Saturday, 23 January 2016

Homo Servus

SM Stirling, Drakon (New York, 2000), Chapter One.

Reichart Station is a village in a park in an oak and maple forest growing over Final War ruins. A sonic barrier protects the park from animals and wild sapients. The village, comprising cottages, larger buildings, gardens, lawns, paths and a square with a fountain, is three hundred and fifty years old with its own community, customs and folkways. A research institute for biohazards and physics, it is connected to the Web and has small facilities underground. Superconducting cables connect a heavy power receptor to the centrum.

The thousand strong population of homo servus gather to greet a single visiting Draka. The New Race is rarely seen because entry is restricted. The servus scent of curiosity, awe, excitement and some fear signals submission. They are genetically engineered to remain vigorous into their eighties or nineties, then die quickly and easily. Their greeting is "We exist to serve." (p. 9) Gwen is met by the Administrator and the head of research, who are lifepartners. Their children study research infosystems and quantum-gravitational dynamics. The best servus are just as intelligent and possibly more creative than their overlords.

Thus, the servus live a much better life than the earlier serfs but are systematically denied the advantages of the Draka.


David Birr said...

The line about the *servus* (hmmm, should we use *servi* for the plural instead?) being engineered to die easily at about 80 or 90 reminded me of the azi (artificial zygote insemination) clone servants in several of C.J. Cherryh's books. Early in *Port Eternity*, the azi narrator, 68767-876-998 a.k.a. Elaine ("I have a number on my right hand, very tiny and tasteful, in blue; and the same number on my shoulder...."), comments that her kind are quietly "put down" when they reach 40 or so, unless they've acquired skills, beyond the ones "taped" into their brains during development, that justify keeping them alive longer.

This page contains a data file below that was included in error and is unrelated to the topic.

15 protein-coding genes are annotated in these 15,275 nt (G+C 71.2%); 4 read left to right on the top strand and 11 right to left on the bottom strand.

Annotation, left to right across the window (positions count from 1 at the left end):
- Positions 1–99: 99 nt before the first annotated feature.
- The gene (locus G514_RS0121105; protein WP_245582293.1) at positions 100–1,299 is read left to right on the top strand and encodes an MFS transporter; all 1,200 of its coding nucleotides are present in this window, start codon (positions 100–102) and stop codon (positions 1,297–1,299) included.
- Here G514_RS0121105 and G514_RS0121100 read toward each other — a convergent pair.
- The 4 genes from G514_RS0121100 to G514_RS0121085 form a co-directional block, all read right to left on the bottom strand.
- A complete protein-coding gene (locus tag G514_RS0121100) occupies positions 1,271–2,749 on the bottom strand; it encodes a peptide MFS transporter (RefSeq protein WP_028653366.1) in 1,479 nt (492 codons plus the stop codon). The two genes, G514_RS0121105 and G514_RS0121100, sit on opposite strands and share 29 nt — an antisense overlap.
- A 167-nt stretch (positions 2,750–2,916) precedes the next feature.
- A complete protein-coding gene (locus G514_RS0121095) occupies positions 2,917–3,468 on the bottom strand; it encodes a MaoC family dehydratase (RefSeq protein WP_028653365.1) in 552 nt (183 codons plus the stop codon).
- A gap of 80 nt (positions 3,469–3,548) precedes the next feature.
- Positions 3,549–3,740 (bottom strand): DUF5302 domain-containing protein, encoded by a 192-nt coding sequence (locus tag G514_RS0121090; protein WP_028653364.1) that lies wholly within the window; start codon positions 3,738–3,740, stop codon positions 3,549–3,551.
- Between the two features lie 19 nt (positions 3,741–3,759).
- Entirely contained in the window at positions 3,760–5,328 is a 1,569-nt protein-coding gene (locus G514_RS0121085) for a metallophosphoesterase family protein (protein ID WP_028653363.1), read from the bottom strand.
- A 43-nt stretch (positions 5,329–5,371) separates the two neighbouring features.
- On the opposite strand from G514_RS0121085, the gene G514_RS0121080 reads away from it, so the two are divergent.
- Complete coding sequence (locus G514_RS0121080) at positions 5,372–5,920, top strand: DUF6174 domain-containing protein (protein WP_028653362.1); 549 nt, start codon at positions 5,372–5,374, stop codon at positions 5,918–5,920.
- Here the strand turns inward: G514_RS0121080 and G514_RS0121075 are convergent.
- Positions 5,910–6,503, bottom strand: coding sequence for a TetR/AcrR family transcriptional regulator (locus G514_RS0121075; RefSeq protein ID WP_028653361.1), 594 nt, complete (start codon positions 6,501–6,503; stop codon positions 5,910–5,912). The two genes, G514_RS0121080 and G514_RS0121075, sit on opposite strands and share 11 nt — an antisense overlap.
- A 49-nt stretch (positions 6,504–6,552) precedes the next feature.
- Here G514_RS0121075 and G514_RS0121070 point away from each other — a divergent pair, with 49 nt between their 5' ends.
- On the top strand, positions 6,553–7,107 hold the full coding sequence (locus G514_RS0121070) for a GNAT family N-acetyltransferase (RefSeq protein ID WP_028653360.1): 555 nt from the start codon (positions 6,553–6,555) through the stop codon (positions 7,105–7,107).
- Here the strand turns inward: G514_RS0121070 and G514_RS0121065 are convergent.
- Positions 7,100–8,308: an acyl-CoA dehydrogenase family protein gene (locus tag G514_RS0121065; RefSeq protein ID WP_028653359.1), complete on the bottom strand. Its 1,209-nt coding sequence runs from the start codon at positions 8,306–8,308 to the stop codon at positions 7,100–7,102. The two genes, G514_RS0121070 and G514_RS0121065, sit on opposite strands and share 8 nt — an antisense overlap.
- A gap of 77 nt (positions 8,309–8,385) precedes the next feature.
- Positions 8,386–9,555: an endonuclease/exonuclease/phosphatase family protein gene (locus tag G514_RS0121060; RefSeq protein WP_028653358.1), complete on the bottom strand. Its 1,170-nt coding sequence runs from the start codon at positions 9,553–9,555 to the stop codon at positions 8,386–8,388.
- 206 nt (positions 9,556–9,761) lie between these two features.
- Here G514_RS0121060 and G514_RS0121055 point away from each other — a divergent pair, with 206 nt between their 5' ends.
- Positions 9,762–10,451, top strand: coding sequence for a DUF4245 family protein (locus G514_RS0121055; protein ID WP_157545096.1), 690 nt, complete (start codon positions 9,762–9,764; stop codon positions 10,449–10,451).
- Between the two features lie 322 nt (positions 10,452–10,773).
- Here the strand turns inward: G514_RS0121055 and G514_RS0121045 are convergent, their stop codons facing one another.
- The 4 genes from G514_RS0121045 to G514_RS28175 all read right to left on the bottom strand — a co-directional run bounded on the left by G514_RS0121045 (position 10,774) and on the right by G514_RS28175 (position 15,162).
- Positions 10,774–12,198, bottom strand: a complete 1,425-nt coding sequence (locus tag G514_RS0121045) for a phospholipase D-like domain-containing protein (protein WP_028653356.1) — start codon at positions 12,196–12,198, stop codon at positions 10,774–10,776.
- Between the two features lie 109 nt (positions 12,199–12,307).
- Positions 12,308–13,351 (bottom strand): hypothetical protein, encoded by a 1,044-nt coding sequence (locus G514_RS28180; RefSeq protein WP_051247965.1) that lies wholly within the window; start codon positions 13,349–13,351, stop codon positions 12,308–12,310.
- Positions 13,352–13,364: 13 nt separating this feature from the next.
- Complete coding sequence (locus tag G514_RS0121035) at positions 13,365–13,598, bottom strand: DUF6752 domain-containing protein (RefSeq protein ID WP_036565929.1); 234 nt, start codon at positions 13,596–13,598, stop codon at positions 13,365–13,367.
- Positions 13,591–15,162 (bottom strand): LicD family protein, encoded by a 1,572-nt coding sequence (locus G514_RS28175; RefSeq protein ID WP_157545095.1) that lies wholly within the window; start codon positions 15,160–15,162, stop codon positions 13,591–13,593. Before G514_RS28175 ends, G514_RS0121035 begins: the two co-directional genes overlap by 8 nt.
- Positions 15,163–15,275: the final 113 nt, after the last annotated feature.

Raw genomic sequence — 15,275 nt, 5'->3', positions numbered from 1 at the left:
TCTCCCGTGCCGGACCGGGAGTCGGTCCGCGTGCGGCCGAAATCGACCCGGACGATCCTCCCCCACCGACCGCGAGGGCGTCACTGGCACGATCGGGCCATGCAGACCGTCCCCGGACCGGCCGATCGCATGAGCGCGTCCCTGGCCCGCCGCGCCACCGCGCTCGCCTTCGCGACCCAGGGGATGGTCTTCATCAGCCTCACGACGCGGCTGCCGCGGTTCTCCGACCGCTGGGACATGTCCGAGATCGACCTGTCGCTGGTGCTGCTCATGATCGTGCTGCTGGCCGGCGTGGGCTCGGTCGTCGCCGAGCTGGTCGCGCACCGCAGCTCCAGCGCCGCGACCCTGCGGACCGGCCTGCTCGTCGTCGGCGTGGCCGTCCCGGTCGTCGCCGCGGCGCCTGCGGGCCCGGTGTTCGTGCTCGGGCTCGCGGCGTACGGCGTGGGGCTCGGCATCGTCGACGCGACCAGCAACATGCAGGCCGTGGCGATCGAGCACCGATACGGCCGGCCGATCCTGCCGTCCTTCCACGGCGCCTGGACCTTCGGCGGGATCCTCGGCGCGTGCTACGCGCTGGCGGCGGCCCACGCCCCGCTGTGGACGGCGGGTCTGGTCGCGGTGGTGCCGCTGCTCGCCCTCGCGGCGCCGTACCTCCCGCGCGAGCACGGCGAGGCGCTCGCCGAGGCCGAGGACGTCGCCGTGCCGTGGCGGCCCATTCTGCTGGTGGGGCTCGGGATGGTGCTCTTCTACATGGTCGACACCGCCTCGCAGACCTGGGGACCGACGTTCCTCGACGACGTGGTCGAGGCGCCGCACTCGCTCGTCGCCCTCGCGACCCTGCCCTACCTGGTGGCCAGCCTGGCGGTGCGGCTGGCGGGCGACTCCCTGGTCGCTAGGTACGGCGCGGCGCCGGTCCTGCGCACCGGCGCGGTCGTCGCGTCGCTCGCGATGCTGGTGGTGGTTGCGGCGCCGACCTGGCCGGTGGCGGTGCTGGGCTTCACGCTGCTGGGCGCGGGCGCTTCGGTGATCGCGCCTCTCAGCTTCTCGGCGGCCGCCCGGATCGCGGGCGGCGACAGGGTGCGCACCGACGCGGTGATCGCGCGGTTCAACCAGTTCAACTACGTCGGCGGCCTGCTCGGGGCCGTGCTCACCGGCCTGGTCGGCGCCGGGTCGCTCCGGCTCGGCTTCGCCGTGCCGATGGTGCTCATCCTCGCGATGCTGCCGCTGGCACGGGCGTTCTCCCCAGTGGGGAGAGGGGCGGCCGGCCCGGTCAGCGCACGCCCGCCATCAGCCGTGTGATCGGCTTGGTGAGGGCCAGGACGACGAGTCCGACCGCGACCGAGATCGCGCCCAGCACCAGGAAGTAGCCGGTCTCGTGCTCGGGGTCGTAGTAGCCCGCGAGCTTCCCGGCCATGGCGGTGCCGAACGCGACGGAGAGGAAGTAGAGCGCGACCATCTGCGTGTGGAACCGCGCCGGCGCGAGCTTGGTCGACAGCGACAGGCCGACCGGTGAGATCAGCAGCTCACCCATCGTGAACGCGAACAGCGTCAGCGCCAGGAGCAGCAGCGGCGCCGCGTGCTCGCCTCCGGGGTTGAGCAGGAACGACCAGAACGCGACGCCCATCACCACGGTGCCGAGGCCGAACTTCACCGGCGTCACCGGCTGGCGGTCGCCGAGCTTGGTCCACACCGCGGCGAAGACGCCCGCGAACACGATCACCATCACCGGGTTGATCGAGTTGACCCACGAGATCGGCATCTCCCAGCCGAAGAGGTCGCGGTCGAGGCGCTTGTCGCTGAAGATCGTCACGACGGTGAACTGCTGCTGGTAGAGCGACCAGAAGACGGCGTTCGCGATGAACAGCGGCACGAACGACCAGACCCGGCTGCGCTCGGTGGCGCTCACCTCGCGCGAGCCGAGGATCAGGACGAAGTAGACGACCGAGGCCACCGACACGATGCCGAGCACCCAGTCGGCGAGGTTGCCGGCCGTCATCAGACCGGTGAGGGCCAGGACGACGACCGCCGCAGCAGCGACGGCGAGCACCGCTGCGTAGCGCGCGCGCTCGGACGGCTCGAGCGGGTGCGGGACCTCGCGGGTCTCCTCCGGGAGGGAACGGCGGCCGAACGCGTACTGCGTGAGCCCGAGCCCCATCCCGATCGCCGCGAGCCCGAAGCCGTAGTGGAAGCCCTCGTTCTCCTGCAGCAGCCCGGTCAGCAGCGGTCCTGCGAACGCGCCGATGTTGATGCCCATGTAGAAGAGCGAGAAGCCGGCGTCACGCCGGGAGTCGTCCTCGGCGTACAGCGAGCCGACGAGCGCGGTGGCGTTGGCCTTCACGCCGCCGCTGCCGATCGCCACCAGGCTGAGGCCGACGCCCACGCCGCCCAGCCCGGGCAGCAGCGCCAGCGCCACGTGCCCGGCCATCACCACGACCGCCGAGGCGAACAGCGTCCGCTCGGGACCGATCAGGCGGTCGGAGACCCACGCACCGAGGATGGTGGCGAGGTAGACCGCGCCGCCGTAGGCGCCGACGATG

"They worked over my genes in planning me, me, 68767-876-998, so that I'm beautiful and intelligent, which isn't vanity to say, because I had nothing at all to do with it. And probably there are hundreds of me, because I was a successful combination, and a lot aren't. I cost my lady a lot of money ... but then, she wouldn't have wanted me if I hadn't."

Sean M. Brooks said...


If anything, Cherrrhy's clone servants/azi are even more shuddersome than the servi we see in Stirling's DRAKON! At least most members of Homo servus lived normal life spans (or better, compared to ours). Nor were servi deliberately "put down" after reaching a certain age.